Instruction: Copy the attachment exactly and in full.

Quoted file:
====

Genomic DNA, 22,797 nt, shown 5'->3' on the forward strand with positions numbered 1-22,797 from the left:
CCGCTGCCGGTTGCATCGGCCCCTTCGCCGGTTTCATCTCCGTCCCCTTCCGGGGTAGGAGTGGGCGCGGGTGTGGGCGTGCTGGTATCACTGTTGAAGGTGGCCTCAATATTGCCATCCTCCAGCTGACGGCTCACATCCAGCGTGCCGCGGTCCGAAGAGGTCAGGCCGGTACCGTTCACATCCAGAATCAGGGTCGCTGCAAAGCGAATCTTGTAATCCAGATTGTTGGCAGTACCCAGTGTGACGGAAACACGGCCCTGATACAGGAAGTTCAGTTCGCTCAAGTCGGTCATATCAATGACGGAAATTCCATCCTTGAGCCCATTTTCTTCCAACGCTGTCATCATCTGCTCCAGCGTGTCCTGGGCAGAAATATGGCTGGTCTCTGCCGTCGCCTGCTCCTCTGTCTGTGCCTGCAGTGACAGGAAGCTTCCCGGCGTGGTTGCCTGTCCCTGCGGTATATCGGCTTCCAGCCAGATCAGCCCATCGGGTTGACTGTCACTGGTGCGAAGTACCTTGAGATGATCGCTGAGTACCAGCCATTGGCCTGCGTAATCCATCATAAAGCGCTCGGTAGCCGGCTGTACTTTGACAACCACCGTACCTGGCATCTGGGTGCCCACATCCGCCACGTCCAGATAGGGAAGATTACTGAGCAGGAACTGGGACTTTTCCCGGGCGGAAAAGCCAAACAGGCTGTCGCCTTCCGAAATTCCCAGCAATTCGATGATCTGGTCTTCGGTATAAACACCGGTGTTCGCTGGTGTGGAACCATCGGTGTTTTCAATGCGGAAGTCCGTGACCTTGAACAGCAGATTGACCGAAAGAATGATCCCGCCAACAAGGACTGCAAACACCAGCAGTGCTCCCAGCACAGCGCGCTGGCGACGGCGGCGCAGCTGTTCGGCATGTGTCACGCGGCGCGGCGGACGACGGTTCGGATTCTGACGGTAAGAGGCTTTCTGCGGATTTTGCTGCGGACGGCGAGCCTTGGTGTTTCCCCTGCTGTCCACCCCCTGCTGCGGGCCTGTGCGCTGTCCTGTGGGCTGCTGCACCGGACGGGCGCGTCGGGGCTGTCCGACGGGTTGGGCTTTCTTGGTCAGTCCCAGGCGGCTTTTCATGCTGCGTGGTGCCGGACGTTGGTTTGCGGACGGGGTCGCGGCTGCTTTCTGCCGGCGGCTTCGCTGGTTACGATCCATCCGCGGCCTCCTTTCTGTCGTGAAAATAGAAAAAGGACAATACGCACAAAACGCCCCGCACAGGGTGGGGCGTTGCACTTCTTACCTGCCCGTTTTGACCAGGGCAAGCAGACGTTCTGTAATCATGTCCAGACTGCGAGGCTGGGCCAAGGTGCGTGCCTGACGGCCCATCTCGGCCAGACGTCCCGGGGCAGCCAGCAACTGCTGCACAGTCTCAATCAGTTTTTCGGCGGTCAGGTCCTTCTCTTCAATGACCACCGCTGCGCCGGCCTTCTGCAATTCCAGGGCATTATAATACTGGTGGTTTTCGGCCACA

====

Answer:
Genomic DNA, 22,797 nt, shown 5'->3' on the forward strand with positions numbered 1-22,797 from the left:
CCGCTGCCGGTTGCATCGGCCCCTTCGCCGGTTTCATCTCCGTCCCCTTCCGGGGTAGGAGTGGGCGCGGGTGTGGGCGTGCTGGTATCACTGTTGAAGGTGGCCTCAATATTGCCATCCTCCAGCTGACGGCTCACATCCAGCGTGCCGCGGTCCGAAGAGGTCAGGCCGGTACCGTTCACATCCAGAATCAGGGTCGCTGCAAAGCGAATCTTGTAATCCAGATTGTTGGCAGTACCCAGTGTGACGGAAACACGGCCCTGATACAGGAAGTTCAGTTCGCTCAAGTCGGTCATATCAATGACGGAAATTCCATCCTTGAGCCCATTTTCTTCCAACGCTGTCATCATCTGCTCCAGCGTGTCCTGGGCAGAAATATGGCTGGTCTCTGCCGTCGCCTGCTCCTCTGTCTGTGCCTGCAGTGACAGGAAGCTTCCCGGCGTGGTTGCCTGTCCCTGCGGTATATCGGCTTCCAGCCAGATCAGCCCATCGGGTTGACTGTCACTGGTGCGAAGTACCTTGAGATGATCGCTGAGTACCAGCCATTGGCCTGCGTAATCCATCATAAAGCGCTCGGTAGCCGGCTGTACTTTGACAACCACCGTACCTGGCATCTGGGTGCCCACATCCGCCACGTCCAGATAGGGAAGATTACTGAGCAGGAACTGGGACTTTTCCCGGGCGGAAAAGCCAAACAGGCTGTCGCCTTCCGAAATTCCCAGCAATTCGATGATCTGGTCTTCGGTATAAACACCGGTGTTCGCTGGTGTGGAACCATCGGTGTTTTCAATGCGGAAGTCCGTGACCTTGAACAGCAGATTGACCGAAAGAATGATCCCGCCAACAAGGACTGCAAACACCAGCAGTGCTCCCAGCACAGCGCGCTGGCGACGGCGGCGCAGCTGTTCGGCATGTGTCACGCGGCGCGGCGGACGACGGTTCGGATTCTGACGGTAAGAGGCTTTCTGCGGATTTTGCTGCGGACGGCGAGCCTTGGTGTTTCCCCTGCTGTCCACCCCCTGCTGCGGGCCTGTGCGCTGTCCTGTGGGCTGCTGCACCGGACGGGCGCGTCGGGGCTGTCCGACGGGTTGGGCTTTCTTGGTCAGTCCCAGGCGGCTTTTCATGCTGCGTGGTGCCGGACGTTGGTTTGCGGACGGGGTCGCGGCTGCTTTCTGCCGGCGGCTTCGCTGGTTACGATCCATCCGCGGCCTCCTTTCTGTCGTGAAAATAGAAAAAGGACAATACGCACAAAACGCCCCGCACAGGGTGGGGCGTTGCACTTCTTACCTGCCCGTTTTGACCAGGGCAAGCAGACGTTCTGTAATCATGTCCAGACTGCGAGGCTGGGCCAAGGTGCGTGCCTGACGGCCCATCTCGGCCAGACGTCCCGGGGCAGCCAGCAACTGCTGCACAGTCTCAATCAGTTTTTCGGCGGTCAGGTCCTTCTCTTCAATGACCACCGCTGCGCCGGCCTTCTGCAATTCCAGGGCATTATAATACTGGTGGTTTTCGGCCACA